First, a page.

Trusts 101 part 12 – More on offshore trusts

Offshore asset protection trusts are well proven and predictable if done the right way, at the right time. Here are the fact patterns to avoid and what you should know about when they won’t work.

The last installment in our ongoing series “Trusts 101 for Physicians” introduced offshore or international trusts, some of the basics that make them so effective, and some of the myths and mistakes to avoid. We have previously covered a variety of truss basics like trust vocabulary, trust taxation and the use of a variety of special purpose trusts.

Many successful American doctors and business owners seeking predictability for their futures set up offshore planning because of the often inconsistent and subjective nature of the American court system which my leave their life’s works exposed to any personal or professional liability that may come along, regardless of its reasonableness or factual basis.

Despite the use of these structures by hundreds of thousands of successful Americans in a legal and predictable way for decades, a great deal of myth and legend surrounds asset protection strategies for high-net-worth clients like business owners and physicians, most of it secondhand, outdated and lacking any basis of experience. The trusts in the most cited cases share bad facts and were often drafted by crooked lawyers (or worse non-lawyers, or disbarred lawyer “promoters’) who rolled the dice on a fraudulent conveyance claim. The idea that any individual that uses offshore trusts is subject to harm or that the funds are regularly disgorged by force is frankly ludicrous and ignores the facts, it rarely happens if done right.

The "myth" is essentially this: "I heard those trusts can get you in trouble, they aren’t secret, and they get audited and some people who refuse to make payments from the trust get put in jail."

That sentence has a number of mistakes I specifically addressed last time, including the myth that any asset protection system can rely on "secrecy" or is tax free. Interestingly, I most often see this criticism levied by those who rarely or never actually use the tools, and don’t have a base of actual experience on which their comments are based. These are often criticisms based on on the "impossibility defense" or someone reading a very fact-specific article that leads them to believe the sky is falling on all offshore trusts.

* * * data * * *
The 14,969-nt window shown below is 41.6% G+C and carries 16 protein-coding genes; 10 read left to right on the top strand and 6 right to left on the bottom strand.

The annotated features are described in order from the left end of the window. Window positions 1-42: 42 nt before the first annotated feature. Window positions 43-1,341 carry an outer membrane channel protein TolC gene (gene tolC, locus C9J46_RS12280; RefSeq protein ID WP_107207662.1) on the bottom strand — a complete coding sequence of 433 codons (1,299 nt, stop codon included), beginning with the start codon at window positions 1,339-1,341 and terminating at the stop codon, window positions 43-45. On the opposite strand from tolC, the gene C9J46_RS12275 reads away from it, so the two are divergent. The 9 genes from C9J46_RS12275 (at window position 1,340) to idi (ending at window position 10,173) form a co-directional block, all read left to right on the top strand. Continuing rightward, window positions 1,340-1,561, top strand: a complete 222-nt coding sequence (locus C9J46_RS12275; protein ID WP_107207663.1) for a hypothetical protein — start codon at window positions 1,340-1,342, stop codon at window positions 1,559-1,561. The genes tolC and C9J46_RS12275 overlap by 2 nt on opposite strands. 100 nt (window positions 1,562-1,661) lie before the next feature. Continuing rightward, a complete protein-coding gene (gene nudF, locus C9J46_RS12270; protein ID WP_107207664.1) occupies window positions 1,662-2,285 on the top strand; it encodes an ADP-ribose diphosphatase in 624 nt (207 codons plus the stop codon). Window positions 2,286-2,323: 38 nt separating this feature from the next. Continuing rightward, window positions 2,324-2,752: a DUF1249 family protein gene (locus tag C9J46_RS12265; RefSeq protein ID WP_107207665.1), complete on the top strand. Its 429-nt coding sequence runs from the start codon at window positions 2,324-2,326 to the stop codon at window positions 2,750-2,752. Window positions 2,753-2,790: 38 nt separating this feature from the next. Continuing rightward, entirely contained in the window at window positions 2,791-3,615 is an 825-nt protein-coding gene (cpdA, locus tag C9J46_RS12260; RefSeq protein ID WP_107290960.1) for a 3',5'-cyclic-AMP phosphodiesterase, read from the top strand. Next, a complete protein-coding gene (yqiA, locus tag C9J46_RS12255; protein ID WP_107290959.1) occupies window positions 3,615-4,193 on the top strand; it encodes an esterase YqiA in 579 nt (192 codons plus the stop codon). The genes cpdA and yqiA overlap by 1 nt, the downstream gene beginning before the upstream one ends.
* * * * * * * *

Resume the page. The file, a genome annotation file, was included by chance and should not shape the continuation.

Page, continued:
Of course there are bad cases out there, but nearly all share some combination of the following "bad facts." That said, absent some combination of these facts, I’ve yet to see a properly drafted and funded one defeated and only a handful of the thousands I have personally helped put in place even effectively challenged in the foreign jurisdictions that are the best.

When offshore planning actually fails

  1. They were set up too late, after an exposure (fraudulent conveyance).
  2. They were set up early enough but never funded.
  3. They involved acts/crimes of fraud or dishonesty (e.g., theft, conversion of marital assets, fruits of a criminal enterprise, etc.).
  4. They allowed a defendant grantor or beneficiary to be a trustee beyond the time of formation.
  5. They were poorly drafted by a lawyer or promoter as to the rights of the trustee to make distributions in an event of duress or to a judgment creditor.
  6. They have issues with the IRS based on tax compliance or failure to report (doing it right means full disclosure and reporting).
  7. They are in jurisdiction that is not defensive enough.
  8. They use banks with a U.S. presence that are reachable by domestic creditor and courts.
  9. The defendant grantor or beneficiary has unlimited access to funds on demand in a demonstrable pattern.
  10. Over-funding, when the planning and its funding has made the client insolvent, and the client has no assets or income outside the trust.

I cannot strongly enough stress one key issue, even if a particular tool or strategy is objectively "good" that conversation is meaningless if the tool is not a fit for your very specific subjective fact pattern and financial qualifications. Many different forms and levels of asset protection exist, so this tool may or may not apply to your facts and net worth, which should be in the seven figure range, between exposed home equity and liquid assets, to financially qualify and get the best benefit from this particular tool.

Ike Devji, JD, has practiced law exclusively in the areas of asset protection, risk management and wealth preservation for the last 16 years.